Dennis on the Road

Tuesday, November 15, 2005


There is a lot to like about Venezuela, but the greatest thing about this country is certainly its people. Several times each day I´m treated to surprise encounters with wonderful folks of all ages and all walks of life. I just ducked into a cyber cafe to jot down this blog entry after one such experience that began with an offer to taste calamari ice cream.

I just left la Heladeria Comoto, an ice cream store that is in the Guinness Book of Records for the largest number of ice cream flavors. I opted for a combination of flavors made from Venezuelan staples: the first scoop was Malta de Polar, a popular non-alcoholic malt drink, next was Ponche de Cafe, a popular highly alcoholic liquor, and finally platano. I even requested a sample of caraota (black beans). All of them tasted great, unlike the calamari that was offered to me by a much braver ice cream conosieur. While I almost gagged on the flavor, it was a great entree to a conversation with a group of very fun-loving students from Maracaibo who were skipping out on a session of a conference they were attending. Within a few minutes we were laughing and posing for pictures in front of the placards listing the 1000 falvors.

This is my second day in Merida, and I´m loving it. I went out last night for the first all-nighter that I have had since Trinidad. There are more Americans here than I have seen throughout my entire trip thus far and even more Europeans. I struck up a conversation with Brian, who was wearing a Cal hat, in the first bar we headed off to. It turns out that his mom is the prinicpal of the high school in Mendocino. He introduced me to a group of Venezuelan friends, and while he went home, I joined the others to close down two bars, ending up at an all night Arepa stand at 4 AM, not returning to my bed until 5. I don´t often let loose on the dance floor, but I had a blast jumping around to Manu Chao and a broad mix of Latin and English language music. The incredibly cheep beers (I bought a round for 6 people for US$2.50!) led to some pretty excessive drinking, and I´m paying the price today.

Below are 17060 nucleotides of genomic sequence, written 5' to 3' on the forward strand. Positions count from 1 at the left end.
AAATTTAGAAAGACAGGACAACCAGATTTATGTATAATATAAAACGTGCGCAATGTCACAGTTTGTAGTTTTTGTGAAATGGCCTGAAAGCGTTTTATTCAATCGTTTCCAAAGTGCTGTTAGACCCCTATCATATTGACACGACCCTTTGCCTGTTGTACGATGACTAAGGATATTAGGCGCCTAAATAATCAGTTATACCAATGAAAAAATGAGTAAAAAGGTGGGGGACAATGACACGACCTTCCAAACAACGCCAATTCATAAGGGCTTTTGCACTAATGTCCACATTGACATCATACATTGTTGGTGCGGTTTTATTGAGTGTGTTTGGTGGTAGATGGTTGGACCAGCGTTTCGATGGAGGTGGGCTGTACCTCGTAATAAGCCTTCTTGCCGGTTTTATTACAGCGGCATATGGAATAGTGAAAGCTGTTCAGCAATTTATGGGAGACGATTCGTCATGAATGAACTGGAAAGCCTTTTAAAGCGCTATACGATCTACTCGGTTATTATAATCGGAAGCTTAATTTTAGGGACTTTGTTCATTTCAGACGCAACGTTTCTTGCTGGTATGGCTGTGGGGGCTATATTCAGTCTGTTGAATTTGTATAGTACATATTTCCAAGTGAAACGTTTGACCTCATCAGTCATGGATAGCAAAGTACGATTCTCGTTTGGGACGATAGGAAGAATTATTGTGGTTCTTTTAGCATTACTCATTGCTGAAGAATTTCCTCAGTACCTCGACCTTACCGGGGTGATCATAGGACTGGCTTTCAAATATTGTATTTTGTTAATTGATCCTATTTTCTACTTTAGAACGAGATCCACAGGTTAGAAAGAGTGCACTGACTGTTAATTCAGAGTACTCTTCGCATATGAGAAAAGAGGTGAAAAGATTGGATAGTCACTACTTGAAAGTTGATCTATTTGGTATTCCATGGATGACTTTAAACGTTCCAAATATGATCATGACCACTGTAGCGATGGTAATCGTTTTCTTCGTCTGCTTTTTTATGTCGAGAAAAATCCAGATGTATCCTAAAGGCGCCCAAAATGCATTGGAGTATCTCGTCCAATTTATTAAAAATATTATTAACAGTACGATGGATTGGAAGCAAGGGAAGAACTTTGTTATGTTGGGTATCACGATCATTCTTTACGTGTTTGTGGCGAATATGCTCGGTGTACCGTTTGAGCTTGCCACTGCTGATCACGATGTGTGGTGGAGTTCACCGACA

Merida is high in the Andes, but it is not just the cooler climate and scenery that is different than other cities I´ve visited in Venezuela. The pace here is very relaxed, and the large university gives it a very youthful feel. The city is small enough that it is easy and safe enough to explore by foot. It is a very active place, boasting that it is the ¨ecoturism¨capital of the country. I´m going to be adventuring out starting tomorrow to explore more of the mountains and later Los Llanos, vast planes teaming with 4 meter-long boaconstrictors, pirana, and anteaters.


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